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In a Garden Lives Hope, Always

Each time you come home with a new plant and give it a good home in your ground you perform an act of faith for a better future. When you move a struggling perennial from here to there, likewise. In your basement late in winter, you plant tomato seeds with eager anticipation of many delicious fruits hot from the vine in July. Even as we enter into our fall cleanup, gardeners work with confidence in the promise of next year’s season of beauty and abundance. Such expectations for new and better are a part of every gardening decision. They’re part of every gardening motion. 

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As much as gardens provide bounty, they also yield hope, and we need hope for our spirits as much as we need nutrition for the body. Each new season, every emerging bud, any packet of seeds—these are vessels of hope. Anticipation of the day a cherry will burst into bloom with every petal seemingly amplifying the sun’s light fortifies your will to prove more determined and persistent than winter itself. 

Even the old man from the proverb “who plants a tree under whose shade he will not sit” does so envisioning a future of summer days when today’s children—all grown up—will. With their children. And then they with theirs. As he finishes the job, he might imagine folks from the neighborhood a century hence marveling at his sapling’s size and conjecturing its age. Maybe one or two might wonder about who planted it, and, just as important, why.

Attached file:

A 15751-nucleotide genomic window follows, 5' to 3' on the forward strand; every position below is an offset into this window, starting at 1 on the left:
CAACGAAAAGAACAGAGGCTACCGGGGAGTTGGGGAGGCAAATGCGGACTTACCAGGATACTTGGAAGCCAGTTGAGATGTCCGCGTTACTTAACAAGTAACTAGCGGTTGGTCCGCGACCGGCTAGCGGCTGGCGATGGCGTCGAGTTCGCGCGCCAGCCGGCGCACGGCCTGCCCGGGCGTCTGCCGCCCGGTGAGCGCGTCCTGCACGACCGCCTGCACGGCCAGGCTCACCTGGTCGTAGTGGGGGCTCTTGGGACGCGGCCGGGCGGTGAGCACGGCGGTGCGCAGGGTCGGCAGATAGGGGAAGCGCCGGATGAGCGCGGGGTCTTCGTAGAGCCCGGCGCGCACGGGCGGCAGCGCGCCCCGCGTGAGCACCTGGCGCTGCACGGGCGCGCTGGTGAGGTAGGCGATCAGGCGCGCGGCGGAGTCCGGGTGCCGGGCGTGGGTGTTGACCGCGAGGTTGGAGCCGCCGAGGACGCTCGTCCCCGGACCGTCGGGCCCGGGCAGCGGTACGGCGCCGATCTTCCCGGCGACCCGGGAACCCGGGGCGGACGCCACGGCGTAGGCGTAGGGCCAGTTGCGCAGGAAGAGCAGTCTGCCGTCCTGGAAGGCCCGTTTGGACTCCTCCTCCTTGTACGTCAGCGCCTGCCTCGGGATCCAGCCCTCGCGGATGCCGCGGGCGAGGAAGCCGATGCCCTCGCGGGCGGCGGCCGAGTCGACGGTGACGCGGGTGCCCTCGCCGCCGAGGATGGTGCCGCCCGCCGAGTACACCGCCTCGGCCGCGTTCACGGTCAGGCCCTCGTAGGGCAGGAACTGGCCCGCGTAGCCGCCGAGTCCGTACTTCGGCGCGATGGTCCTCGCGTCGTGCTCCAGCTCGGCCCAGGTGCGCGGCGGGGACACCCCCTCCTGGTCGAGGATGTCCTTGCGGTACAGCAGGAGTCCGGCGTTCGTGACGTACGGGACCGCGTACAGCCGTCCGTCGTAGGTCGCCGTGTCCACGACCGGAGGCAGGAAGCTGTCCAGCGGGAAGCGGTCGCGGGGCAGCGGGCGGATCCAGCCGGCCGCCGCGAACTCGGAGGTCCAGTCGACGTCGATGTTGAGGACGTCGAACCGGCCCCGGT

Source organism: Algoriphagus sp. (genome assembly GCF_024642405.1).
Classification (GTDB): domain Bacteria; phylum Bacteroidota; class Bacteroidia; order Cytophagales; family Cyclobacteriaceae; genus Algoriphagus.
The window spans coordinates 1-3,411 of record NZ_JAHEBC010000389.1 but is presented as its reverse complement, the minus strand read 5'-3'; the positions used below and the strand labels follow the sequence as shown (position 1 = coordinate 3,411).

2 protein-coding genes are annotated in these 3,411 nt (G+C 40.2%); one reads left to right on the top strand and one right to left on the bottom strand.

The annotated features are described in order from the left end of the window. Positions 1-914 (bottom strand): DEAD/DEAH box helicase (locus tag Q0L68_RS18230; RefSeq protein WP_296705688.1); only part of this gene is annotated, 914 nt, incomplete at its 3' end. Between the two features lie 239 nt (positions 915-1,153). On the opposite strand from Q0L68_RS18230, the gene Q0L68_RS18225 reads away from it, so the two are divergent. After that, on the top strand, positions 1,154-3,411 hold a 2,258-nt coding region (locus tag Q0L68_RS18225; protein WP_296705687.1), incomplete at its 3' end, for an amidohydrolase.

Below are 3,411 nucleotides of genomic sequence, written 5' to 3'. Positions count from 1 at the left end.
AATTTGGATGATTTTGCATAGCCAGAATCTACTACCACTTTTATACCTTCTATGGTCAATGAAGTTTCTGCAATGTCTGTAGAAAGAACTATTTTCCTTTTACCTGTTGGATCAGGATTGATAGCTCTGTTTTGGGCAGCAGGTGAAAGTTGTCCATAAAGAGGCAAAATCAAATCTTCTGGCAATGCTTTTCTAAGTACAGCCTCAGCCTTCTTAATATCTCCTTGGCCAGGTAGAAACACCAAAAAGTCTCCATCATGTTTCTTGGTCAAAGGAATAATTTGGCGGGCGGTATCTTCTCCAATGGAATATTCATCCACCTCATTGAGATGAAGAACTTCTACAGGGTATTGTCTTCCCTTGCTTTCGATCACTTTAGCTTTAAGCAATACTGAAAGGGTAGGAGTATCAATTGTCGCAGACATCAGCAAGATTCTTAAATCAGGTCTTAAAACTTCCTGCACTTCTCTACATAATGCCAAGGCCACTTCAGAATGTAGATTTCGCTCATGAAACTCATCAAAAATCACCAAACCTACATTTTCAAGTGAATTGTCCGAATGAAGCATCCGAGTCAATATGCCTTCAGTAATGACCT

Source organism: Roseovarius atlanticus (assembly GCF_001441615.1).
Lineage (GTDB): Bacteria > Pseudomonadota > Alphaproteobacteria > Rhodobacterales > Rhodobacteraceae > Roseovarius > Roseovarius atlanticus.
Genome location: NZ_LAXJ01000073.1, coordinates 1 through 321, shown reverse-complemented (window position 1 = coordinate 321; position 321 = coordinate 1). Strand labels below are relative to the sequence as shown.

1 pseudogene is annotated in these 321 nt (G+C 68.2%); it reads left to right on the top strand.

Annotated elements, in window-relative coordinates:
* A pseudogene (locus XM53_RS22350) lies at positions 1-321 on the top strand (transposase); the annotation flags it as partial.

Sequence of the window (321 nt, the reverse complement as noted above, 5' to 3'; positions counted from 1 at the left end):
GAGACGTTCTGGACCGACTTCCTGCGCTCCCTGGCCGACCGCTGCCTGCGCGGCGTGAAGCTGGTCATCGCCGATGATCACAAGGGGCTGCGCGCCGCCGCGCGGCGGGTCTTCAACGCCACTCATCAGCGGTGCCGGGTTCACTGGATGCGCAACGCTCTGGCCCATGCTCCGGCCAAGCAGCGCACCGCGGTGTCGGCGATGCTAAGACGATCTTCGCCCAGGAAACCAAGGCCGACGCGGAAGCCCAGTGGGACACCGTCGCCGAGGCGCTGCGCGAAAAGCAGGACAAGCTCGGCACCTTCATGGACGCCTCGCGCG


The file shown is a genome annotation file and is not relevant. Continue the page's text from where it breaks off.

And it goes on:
It should come as no surprise, then, that in stressful times people have historically turned to gardens. Apart from any practical considerations, the therapy is so primal and so rich. To be outside, to touch the earth, breathe fresh air and feel the sun’s warmth on the back of the neck is the sweetest reset. Creating something of beauty and abundance is a profoundly positive act of defiance in the face of all that is wrong.

The garden speeds through the season with such determination. Spring’s emerging shoots yield quickly to a succession of dazzling flowers, which attract comically hardworking bees, whose efforts give us fruits. Fruits bring their own beauty, sustenance for us and for wildlife, and seeds. Seeds are perhaps the most precious gift. Vessels of new life, they are small but mighty assurance that a new day will come, a better season, and the cycle will continue. 

Busy, modern living removes us from such essential connections, but every minute one devotes to the magic of growing God’s green plants from Mother Nature’s sweet earth renews our spirit. Best of all, it clears your head as you do it. Noisy thoughts stagger off. Worries wither. Fear is forgotten. There is no room in your mind for these things while you’re planting rows of corn, or finding just the right spot for a new hibiscus, or carefully determining the exact right depth to plant that sapling oak.